“The Nutcrucker” (“Lo Schiaccianoci”, in Italian) is back in Rome…
The Romans wanted to defeat every enemy that stood on their path hindering the empire’s growth and roads were built to achieve the end. Roads played significant role in moving armies, supplies, reinforcement, trade, power and wealth.
Appian way, which connects Rome to south Italy, was one of the main roads Romans desperately needed.
Appius Claudius, Roman censor, constructed dirt road with stones and mortar stretching from Rome to Capua for 200km. Part of the road was started and finished in 312 BC. The Appian to date has the longest straight road in Europe (64 km).
To mention few of the important historical events that happened on this road:
In the 71 BC, 6000 slaves were slain by the Romans after their revolt ended in defeat at the hands of the Roman Army. In the WWII, Allied Forces landed at Nettuno to capture Rome penetrating through Appian way but the Germans resisted until their defeat in 1944. And Abebe Bekila won 1960 summer olympics, that passed through this way.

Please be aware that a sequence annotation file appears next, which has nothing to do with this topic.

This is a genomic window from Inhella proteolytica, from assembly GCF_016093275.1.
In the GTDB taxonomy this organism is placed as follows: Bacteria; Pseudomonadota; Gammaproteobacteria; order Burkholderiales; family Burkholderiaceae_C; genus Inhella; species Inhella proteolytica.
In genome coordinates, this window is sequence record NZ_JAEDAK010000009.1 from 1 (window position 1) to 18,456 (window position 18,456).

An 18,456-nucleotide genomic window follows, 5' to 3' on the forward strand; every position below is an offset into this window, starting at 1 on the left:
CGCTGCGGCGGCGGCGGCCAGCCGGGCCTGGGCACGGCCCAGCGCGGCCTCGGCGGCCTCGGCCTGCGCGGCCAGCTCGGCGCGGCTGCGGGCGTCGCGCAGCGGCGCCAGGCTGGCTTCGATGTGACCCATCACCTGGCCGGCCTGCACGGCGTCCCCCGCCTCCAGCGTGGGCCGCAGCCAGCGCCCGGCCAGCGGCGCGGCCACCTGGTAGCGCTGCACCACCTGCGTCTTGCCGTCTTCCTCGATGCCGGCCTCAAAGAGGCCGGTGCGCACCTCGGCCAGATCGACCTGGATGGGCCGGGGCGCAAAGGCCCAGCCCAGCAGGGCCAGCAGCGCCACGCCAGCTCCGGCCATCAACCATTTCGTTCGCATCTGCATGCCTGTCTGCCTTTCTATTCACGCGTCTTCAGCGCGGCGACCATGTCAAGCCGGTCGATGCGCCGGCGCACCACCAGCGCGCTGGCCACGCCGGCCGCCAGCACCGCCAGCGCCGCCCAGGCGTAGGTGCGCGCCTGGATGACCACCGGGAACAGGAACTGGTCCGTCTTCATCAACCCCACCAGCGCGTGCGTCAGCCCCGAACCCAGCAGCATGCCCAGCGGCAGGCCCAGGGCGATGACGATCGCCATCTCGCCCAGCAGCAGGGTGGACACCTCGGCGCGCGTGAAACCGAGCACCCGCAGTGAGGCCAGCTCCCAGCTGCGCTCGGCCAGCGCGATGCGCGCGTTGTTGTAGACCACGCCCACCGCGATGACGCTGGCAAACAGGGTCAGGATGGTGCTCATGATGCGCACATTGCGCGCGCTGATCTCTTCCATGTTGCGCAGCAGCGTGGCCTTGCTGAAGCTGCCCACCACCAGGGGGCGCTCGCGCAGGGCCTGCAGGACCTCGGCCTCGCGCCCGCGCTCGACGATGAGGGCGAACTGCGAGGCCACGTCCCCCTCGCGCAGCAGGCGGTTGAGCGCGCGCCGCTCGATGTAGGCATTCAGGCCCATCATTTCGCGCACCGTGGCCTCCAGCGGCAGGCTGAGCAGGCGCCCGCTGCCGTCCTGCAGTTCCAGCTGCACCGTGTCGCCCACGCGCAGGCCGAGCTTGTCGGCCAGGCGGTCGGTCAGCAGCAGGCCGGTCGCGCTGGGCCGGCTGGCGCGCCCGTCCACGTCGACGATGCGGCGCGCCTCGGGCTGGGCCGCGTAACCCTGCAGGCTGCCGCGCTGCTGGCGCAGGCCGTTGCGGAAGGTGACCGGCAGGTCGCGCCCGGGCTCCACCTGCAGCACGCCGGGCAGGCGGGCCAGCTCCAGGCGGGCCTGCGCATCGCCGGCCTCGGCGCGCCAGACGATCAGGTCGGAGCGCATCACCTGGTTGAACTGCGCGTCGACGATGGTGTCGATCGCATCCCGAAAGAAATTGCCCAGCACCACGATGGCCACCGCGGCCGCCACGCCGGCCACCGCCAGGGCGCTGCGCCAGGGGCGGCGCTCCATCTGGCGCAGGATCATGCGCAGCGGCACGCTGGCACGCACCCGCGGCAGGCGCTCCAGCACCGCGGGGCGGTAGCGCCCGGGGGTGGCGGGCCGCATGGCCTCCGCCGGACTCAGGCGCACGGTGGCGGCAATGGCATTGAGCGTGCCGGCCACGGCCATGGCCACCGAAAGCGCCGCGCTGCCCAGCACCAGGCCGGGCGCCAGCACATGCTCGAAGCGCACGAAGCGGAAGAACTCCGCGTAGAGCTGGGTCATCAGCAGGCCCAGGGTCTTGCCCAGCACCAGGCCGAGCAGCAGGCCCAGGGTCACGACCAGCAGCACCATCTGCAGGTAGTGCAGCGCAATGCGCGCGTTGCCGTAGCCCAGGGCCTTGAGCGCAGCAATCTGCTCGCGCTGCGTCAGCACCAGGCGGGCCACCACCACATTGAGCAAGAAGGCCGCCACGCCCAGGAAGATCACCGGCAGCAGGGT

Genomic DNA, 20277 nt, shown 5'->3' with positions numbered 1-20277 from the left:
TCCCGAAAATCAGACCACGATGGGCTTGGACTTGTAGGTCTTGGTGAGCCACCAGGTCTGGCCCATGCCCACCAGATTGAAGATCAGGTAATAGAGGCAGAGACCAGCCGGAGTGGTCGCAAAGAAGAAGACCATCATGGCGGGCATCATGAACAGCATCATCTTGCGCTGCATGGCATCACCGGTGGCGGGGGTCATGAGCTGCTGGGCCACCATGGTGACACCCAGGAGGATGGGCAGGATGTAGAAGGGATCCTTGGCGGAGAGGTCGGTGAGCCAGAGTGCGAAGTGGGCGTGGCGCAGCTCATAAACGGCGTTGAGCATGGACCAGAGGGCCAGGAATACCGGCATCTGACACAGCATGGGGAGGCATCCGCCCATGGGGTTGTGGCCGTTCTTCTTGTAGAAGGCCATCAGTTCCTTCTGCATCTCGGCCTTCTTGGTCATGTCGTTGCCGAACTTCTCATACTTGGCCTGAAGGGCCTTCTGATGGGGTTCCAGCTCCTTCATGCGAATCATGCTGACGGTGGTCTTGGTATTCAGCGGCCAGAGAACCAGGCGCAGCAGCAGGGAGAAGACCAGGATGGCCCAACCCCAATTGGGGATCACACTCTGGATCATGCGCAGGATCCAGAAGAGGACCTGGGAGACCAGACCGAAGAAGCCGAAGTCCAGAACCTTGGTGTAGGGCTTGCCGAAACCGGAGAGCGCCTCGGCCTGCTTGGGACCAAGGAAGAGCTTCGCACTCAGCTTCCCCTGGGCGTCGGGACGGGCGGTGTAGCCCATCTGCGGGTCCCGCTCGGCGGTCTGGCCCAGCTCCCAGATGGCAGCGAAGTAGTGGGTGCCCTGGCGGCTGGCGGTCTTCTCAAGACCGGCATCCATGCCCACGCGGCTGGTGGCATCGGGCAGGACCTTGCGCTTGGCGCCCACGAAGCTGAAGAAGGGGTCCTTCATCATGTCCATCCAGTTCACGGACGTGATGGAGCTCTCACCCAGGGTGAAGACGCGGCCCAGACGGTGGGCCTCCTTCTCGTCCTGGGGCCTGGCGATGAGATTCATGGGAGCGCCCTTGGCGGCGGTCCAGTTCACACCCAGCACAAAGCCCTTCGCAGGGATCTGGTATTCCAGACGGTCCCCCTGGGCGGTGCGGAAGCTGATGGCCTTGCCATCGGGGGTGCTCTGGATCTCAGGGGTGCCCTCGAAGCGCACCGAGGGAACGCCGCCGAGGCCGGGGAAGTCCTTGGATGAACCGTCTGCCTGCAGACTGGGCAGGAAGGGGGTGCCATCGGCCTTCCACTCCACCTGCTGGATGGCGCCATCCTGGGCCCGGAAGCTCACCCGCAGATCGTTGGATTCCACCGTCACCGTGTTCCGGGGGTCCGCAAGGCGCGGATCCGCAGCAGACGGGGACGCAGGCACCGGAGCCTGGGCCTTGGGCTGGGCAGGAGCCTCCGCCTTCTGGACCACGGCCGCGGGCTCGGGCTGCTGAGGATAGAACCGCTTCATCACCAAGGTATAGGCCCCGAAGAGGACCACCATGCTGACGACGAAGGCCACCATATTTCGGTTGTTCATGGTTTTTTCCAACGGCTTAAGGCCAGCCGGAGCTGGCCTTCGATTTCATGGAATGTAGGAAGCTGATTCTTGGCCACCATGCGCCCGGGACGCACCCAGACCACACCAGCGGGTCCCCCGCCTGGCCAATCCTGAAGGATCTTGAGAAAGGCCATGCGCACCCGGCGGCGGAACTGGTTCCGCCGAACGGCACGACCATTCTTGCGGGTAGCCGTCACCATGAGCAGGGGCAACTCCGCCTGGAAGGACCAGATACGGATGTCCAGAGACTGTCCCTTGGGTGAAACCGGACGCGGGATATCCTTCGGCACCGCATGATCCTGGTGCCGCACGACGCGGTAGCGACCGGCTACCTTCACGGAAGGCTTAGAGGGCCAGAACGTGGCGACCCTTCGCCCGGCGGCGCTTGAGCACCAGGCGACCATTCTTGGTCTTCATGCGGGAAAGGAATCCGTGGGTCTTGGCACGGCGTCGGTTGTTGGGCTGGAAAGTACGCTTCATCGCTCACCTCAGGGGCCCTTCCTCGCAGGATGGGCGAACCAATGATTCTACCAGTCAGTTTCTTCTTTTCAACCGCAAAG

Long kilometers of the Appian way are now open to the public for walking, jogging, bicycling etc.
The following monuments are found along the Appian way: Baths of Caracalla (at the start), catacomb of San Callisto and a small church (chiesa del Domine Quo Vadis) on Via Ardeatina a street that branches off Appian Way.